Great Debate

Astrological signs: the new or the old?

More stories from Nicole Bellford

More stories from Elizabeth Gosling


The new

In the world of science, constant research and fresh discoveries allow the field to be ever-changing. When such changes come about, we as a society are encouraged to welcome the new information and incorporate it into our daily lives accordingly.

Specifically, in the case of NASA’s proposal of a brand new zodiac sign, the status quo of scientific acceptance should be no different.

Now that NASA has revealed that there are 13 zodiac signs rather than 12, a decent chunk of the population will be forced to take on altered astrological identities. For those driven by their daily horoscopes, this may appear to be a devastating blow.

Nonetheless, ladies and gentlemen, the stars have spoken. And it’s time to accept the facts.

For those born between Nov. 29 to Dec. 17, congratulations! Your zodiac sign now aligns with the debut 13th constellation, Ophiucus. This shouldn’t be something to mourn over by any means, but rather a reason to celebrate! The same goes for any horoscope lover with a birthday that has been grouped into a different zodiac subgroup.

Ophiucus’ entrance into the zodiac constellation club might present some change into your usual horoscope routine. However, I encourage those affected to take a look at the bright side.

Perhaps with a fresh horoscope label, the constellations will finally claim you are astrologically compatible with that cutie in your math class. Maybe your brand new zodiac will contain a handful of personality traits that you always thought were missing from your previous identity. Not to mention, some horoscope lovers are likely experiencing an upgrade in terms of their updated zodiac symbols (I recently became a Leo, and let me tell you, it feels great to be a lion).

Overall, if NASA has the scientific evidence to provide for a change in the zodiac game, I stand by accepting the facts, rather than finding the fault in our stars.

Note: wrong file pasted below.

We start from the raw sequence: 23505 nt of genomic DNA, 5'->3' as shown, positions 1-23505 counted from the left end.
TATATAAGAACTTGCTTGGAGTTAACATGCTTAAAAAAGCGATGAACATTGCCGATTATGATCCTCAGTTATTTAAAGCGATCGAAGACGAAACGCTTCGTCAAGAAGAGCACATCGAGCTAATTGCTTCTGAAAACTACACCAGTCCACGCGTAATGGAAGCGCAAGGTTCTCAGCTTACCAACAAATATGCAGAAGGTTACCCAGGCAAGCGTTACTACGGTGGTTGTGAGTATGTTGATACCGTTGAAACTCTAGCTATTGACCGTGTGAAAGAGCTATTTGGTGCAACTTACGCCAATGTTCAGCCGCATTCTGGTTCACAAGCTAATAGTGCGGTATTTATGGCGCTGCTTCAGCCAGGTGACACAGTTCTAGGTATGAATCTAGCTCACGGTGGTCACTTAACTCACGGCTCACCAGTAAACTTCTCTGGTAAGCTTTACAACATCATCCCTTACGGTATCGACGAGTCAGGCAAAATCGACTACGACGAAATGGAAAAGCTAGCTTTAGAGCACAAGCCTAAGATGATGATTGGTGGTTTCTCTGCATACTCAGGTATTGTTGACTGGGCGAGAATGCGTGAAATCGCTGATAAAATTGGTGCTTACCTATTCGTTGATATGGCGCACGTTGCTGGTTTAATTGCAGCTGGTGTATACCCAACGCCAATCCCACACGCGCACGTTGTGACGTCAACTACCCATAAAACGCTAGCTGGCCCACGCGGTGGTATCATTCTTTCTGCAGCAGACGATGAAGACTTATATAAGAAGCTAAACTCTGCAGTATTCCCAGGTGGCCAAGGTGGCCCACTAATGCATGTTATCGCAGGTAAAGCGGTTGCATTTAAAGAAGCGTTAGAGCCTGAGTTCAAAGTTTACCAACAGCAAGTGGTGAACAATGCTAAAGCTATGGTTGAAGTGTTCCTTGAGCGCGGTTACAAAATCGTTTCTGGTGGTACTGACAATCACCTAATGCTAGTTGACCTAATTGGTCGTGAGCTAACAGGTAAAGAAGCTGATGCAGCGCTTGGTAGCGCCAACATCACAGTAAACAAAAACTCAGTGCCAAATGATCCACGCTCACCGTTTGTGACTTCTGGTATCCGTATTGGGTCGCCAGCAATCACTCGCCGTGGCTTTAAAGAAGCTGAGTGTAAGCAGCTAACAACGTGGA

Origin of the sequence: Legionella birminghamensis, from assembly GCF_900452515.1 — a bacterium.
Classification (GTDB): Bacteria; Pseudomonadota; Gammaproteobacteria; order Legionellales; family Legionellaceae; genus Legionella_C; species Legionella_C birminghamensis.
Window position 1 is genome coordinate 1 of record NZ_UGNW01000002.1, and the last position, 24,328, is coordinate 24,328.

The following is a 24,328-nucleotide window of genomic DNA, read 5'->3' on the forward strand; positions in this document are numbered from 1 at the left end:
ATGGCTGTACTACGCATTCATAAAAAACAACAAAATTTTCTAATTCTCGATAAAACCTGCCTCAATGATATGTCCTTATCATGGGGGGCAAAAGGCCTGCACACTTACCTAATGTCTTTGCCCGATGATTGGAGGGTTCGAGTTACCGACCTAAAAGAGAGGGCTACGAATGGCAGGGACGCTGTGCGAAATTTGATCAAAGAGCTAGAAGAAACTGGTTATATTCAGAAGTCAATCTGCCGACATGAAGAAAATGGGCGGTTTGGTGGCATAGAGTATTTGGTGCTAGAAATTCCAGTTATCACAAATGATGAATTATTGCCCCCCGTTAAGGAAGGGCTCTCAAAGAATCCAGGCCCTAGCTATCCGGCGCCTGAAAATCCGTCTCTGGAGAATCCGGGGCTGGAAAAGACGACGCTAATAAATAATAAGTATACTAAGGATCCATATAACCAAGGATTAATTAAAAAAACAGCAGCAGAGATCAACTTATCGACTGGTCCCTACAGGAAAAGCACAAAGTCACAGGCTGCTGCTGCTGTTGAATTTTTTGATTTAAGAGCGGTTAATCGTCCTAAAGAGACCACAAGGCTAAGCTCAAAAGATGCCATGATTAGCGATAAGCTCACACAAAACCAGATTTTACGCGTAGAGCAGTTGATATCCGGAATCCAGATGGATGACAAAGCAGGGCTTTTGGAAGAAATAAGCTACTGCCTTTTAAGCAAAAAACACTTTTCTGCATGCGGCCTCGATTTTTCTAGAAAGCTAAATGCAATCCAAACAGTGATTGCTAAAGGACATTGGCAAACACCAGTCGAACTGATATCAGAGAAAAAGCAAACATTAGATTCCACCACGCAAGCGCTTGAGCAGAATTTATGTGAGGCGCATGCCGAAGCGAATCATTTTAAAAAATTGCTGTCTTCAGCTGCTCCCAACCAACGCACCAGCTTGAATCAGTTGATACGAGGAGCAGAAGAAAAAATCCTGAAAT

—Nicole Bellford, Copy Editor

The old

For years, I have believed in my horoscope, Aries. This reliable sign in the far off universe has been my guide for what seems I have based every decision. Lipstick, eyeliner, friendships, you name it. I had to base everything off of the sky.

And it is not just me. People of all astrological signs wait just until the perfect day to propose, apply for a job, or get a pet. Life decisions count on astrology.

Then, just earlier this year, NASA declared there were 13 signs instead of 12, completely throwing off the cycle of all the other horoscopes. Therefore, if you were an Aries, you could have been a Pisces all along.

This is an identity changer. Aries and Pisces were totally different but now we can just switch identities? That is a no, no, NASA.

First, how could the sky change its mind? Did suddenly just forget that humans roam the earth, looking up to the stars for guidance and a path?

Luckily, later on NASA made a statement that astronomy does not equal astrology, saying 3,000 years ago when the Babylonians studied the sky, they did not include an extra horoscope because the math was a little off. However, your sign is still your old sign.

Thank goodness, NASA. I can still believe that this month, I will make a new friend and be more fit.

Thinking of the old signs, how could anyone change their sign? Each sign has something special and unique, and unless you want to completely redefine yourself and your values, what do you have to lose?

The astrological community has been through a lot. You can sometimes tell if people are similar because of their horoscopes. A good friend of mine has in fact, judged that she is not compatible with some people because of their sign.

I mean, if you are in the burning bridges business, you already switched your sign and abandoned your sign family. See ya later, alligator.

—Elizabeth Gosling, Copy Editor